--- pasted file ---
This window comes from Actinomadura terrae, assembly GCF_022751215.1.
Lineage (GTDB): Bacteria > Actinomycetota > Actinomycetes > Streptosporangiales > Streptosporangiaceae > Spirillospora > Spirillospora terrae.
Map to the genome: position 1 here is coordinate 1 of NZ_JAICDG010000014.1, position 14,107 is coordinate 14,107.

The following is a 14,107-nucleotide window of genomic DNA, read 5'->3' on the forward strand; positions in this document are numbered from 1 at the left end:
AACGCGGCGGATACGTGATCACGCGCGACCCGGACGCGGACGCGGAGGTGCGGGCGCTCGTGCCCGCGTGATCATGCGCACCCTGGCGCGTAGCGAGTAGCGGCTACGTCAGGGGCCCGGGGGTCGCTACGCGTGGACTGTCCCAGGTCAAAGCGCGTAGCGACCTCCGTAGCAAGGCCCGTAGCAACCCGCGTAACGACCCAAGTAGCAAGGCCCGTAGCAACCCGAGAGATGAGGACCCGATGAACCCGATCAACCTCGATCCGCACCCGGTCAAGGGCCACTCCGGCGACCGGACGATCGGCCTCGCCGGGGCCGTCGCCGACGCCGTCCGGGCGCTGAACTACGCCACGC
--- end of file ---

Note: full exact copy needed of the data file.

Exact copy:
This window comes from Actinomadura terrae, assembly GCF_022751215.1.
Lineage (GTDB): Bacteria > Actinomycetota > Actinomycetes > Streptosporangiales > Streptosporangiaceae > Spirillospora > Spirillospora terrae.
Map to the genome: position 1 here is coordinate 1 of NZ_JAICDG010000014.1, position 14,107 is coordinate 14,107.

The following is a 14,107-nucleotide window of genomic DNA, read 5'->3' on the forward strand; positions in this document are numbered from 1 at the left end:
AACGCGGCGGATACGTGATCACGCGCGACCCGGACGCGGACGCGGAGGTGCGGGCGCTCGTGCCCGCGTGATCATGCGCACCCTGGCGCGTAGCGAGTAGCGGCTACGTCAGGGGCCCGGGGGTCGCTACGCGTGGACTGTCCCAGGTCAAAGCGCGTAGCGACCTCCGTAGCAAGGCCCGTAGCAACCCGCGTAACGACCCAAGTAGCAAGGCCCGTAGCAACCCGAGAGATGAGGACCCGATGAACCCGATCAACCTCGATCCGCACCCGGTCAAGGGCCACTCCGGCGACCGGACGATCGGCCTCGCCGGGGCCGTCGCCGACGCCGTCCGGGCGCTGAACTACGCCACGC